Conclusion - Atomic and Nuclear Phenomena - MCAT Physics and Math Review

MCAT Physics and Math Review

Chapter 9: Atomic and Nuclear Phenomena


Congratulations! You’ve finished the physics content material that will be needed for Test Day. Our last topic was the interaction of energy and matter on the atomic level. We began by examining radiant energy from matter and related temperature, wavelength, and certain constants. Next we studied the photoelectric effect. Further, we took a look at Bohr’s model of the hydrogen ion, and made some generalizations about electronic structure and the permissible states in regards to absorption and emission of light energy. We also noted that on a molecular level, small changes in structure can lead to significant shifts in absorption. We studied the interactions of the nucleus with energy including the prototypical nuclear reactions of fusion and fission. We finished our discussion of nuclear reactions by examining the most common forms of nuclear decay and some of the mathematics for determining half-life or sample remaining. In the next few chapters, we’ll focus on building Test Day skills, including MCAT math shortcuts that will make many of these concepts more rewarding.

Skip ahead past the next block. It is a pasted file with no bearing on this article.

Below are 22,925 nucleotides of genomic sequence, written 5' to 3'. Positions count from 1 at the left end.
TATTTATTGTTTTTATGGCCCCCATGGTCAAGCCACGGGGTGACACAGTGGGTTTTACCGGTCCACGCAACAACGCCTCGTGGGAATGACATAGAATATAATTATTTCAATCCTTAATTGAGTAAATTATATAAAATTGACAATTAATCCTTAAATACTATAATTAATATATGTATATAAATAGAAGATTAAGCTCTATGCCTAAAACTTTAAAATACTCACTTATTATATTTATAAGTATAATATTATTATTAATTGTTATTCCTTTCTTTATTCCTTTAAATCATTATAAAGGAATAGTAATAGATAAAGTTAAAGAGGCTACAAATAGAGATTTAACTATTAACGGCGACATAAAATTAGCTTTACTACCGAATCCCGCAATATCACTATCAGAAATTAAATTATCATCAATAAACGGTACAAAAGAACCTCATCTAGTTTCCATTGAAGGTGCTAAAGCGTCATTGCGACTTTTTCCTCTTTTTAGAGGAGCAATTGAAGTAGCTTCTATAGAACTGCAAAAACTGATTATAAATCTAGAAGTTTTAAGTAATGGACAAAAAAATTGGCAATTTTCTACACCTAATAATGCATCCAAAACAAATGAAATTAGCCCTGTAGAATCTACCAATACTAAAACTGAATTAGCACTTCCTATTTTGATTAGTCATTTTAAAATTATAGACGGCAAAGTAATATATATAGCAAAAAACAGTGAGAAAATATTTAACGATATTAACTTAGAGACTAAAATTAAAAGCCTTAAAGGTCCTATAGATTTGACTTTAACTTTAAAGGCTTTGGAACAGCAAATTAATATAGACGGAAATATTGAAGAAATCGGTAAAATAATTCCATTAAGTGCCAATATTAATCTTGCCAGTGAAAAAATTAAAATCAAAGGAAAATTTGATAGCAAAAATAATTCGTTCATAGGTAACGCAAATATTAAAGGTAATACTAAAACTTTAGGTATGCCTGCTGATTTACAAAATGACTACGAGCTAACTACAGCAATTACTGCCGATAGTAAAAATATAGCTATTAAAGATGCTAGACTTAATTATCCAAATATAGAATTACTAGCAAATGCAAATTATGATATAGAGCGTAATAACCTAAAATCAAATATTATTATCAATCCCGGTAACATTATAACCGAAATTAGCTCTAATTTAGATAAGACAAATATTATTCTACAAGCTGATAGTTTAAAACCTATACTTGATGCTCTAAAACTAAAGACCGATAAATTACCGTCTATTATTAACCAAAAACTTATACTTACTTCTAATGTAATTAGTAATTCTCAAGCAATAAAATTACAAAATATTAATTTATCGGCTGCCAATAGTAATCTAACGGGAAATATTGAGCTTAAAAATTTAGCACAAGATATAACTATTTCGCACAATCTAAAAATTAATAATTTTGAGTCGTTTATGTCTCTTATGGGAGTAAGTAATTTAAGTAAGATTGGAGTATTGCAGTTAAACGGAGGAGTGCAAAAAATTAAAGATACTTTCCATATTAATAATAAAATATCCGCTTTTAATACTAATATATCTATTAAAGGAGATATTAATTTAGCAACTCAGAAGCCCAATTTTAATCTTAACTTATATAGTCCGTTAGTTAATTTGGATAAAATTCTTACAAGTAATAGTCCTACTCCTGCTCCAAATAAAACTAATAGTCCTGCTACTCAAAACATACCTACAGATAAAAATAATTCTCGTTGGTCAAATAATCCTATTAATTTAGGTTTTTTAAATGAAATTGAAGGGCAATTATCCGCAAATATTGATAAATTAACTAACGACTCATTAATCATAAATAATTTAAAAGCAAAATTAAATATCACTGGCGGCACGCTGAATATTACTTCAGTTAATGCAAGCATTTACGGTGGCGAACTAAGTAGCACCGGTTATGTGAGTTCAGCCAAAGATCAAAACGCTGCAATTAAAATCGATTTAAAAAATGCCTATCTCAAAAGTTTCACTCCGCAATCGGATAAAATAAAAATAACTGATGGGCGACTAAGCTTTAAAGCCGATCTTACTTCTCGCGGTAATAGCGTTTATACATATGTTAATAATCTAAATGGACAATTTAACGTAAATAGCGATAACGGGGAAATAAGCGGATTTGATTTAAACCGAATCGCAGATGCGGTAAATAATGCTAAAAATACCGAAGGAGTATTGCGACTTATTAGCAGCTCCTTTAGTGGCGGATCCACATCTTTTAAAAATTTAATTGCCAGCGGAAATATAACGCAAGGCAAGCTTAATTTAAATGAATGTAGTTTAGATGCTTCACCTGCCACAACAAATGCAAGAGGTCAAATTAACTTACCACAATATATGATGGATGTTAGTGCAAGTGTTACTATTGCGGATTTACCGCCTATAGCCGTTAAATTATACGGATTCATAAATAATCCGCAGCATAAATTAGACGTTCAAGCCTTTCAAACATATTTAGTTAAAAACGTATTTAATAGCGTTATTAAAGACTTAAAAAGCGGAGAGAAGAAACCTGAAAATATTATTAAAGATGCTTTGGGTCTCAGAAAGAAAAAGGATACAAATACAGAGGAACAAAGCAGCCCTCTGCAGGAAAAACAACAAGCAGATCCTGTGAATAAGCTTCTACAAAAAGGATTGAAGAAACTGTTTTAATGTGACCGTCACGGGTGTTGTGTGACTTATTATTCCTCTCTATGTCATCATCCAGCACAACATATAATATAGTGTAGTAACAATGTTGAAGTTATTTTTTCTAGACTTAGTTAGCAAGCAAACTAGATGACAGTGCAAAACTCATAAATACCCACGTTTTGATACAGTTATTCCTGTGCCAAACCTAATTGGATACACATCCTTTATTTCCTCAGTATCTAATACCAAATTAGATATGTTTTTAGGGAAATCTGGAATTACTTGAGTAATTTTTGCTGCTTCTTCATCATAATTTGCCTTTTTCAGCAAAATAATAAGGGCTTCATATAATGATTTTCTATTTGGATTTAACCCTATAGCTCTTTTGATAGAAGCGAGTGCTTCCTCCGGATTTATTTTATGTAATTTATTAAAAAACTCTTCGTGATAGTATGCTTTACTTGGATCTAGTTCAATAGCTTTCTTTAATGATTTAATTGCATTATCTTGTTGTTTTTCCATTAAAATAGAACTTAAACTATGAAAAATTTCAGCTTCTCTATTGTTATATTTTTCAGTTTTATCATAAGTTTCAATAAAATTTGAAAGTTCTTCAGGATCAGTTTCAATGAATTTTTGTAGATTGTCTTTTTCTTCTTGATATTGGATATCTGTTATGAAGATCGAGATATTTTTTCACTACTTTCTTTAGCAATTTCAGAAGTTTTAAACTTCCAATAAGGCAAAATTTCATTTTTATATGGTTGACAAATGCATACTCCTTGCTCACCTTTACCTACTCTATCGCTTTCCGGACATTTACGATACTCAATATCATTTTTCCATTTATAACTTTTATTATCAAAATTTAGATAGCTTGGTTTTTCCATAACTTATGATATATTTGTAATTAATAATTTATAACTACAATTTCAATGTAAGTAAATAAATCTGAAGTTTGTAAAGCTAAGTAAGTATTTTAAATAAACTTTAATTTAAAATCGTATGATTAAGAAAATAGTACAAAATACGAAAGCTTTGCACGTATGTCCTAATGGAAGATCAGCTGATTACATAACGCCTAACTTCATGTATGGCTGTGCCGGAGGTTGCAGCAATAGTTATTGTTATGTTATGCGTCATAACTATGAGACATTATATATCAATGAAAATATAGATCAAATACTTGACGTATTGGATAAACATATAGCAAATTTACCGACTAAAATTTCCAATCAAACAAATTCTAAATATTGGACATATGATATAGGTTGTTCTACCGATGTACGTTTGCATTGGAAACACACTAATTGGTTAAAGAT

Concept Summary

The Photoelectric Effect

· The photoelectric effect is the ejection of an electron from the surface of a metal in response to light.

· The threshold frequency is the minimum light frequency necessary to eject an electron from a given metal.

o The work function is the minimum energy necessary to eject an electron from a given metal. Its value depends on the metal used and can be calculated by multiplying the threshold frequency by Planck’s constant.

o The greater the energy of the incident photon above the work function, the more kinetic energy the ejected electron can possess.

· The ejected electrons create a current; the magnitude of this current is proportional to the intensity of the incident beam of light.

Absorption and Emission of Light

· The Bohr model of the atom states that electron energy levels are stable and discrete, corresponding to specific orbits.

o An electron can jump from a lower-energy to a higher-energy orbit by absorbing a photon of light of the same frequency as the energy difference between the orbits.

o When an electron falls from a higher-energy to a lower-energy orbit, it emits a photon of light of the same frequency as the energy difference between the orbits.

· Absorption spectra may be impacted by small changes in molecular structure.

· Fluorescence occurs when a species absorbs high-frequency light and then returns to its ground state in multiple steps. Each step has less energy than the absorbed light and is within the visible range of the electromagnetic spectrum.

Nuclear Binding Energy and Mass Defect